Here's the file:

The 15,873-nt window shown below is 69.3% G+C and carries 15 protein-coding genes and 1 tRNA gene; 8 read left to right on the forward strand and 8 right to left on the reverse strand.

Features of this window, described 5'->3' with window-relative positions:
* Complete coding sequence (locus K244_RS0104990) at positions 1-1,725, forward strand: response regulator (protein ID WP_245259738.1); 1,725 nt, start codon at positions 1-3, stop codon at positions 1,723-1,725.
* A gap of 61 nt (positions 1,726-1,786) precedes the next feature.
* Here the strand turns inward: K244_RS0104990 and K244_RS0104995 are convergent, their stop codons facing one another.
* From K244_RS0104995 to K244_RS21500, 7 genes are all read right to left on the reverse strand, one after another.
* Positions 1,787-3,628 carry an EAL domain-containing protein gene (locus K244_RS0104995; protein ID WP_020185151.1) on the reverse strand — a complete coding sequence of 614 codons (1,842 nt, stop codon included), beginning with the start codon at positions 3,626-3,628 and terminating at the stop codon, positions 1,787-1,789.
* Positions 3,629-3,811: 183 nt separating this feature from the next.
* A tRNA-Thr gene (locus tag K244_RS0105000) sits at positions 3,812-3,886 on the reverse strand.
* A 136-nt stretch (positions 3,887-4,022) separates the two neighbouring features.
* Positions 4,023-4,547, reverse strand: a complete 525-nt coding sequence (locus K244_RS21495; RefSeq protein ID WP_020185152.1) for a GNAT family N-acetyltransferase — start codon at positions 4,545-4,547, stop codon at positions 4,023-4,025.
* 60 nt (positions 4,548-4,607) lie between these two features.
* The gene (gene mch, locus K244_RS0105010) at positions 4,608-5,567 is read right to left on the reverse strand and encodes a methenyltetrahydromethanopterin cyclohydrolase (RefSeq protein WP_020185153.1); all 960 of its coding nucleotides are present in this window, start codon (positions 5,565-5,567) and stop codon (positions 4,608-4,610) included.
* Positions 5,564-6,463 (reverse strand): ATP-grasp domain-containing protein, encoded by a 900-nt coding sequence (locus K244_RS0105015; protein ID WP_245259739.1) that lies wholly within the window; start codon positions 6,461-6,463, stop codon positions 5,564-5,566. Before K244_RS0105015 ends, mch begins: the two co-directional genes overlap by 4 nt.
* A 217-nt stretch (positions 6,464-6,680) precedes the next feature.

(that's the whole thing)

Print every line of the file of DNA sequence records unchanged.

The 15,873-nt window shown below is 69.3% G+C and carries 15 protein-coding genes and 1 tRNA gene; 8 read left to right on the forward strand and 8 right to left on the reverse strand.

Features of this window, described 5'->3' with window-relative positions:
* Complete coding sequence (locus K244_RS0104990) at positions 1-1,725, forward strand: response regulator (protein ID WP_245259738.1); 1,725 nt, start codon at positions 1-3, stop codon at positions 1,723-1,725.
* A gap of 61 nt (positions 1,726-1,786) precedes the next feature.
* Here the strand turns inward: K244_RS0104990 and K244_RS0104995 are convergent, their stop codons facing one another.
* From K244_RS0104995 to K244_RS21500, 7 genes are all read right to left on the reverse strand, one after another.
* Positions 1,787-3,628 carry an EAL domain-containing protein gene (locus K244_RS0104995; protein ID WP_020185151.1) on the reverse strand — a complete coding sequence of 614 codons (1,842 nt, stop codon included), beginning with the start codon at positions 3,626-3,628 and terminating at the stop codon, positions 1,787-1,789.
* Positions 3,629-3,811: 183 nt separating this feature from the next.
* A tRNA-Thr gene (locus tag K244_RS0105000) sits at positions 3,812-3,886 on the reverse strand.
* A 136-nt stretch (positions 3,887-4,022) separates the two neighbouring features.
* Positions 4,023-4,547, reverse strand: a complete 525-nt coding sequence (locus K244_RS21495; RefSeq protein ID WP_020185152.1) for a GNAT family N-acetyltransferase — start codon at positions 4,545-4,547, stop codon at positions 4,023-4,025.
* 60 nt (positions 4,548-4,607) lie between these two features.
* The gene (gene mch, locus K244_RS0105010) at positions 4,608-5,567 is read right to left on the reverse strand and encodes a methenyltetrahydromethanopterin cyclohydrolase (RefSeq protein WP_020185153.1); all 960 of its coding nucleotides are present in this window, start codon (positions 5,565-5,567) and stop codon (positions 4,608-4,610) included.
* Positions 5,564-6,463 (reverse strand): ATP-grasp domain-containing protein, encoded by a 900-nt coding sequence (locus K244_RS0105015; protein ID WP_245259739.1) that lies wholly within the window; start codon positions 6,461-6,463, stop codon positions 5,564-5,566. Before K244_RS0105015 ends, mch begins: the two co-directional genes overlap by 4 nt.
* A 217-nt stretch (positions 6,464-6,680) precedes the next feature.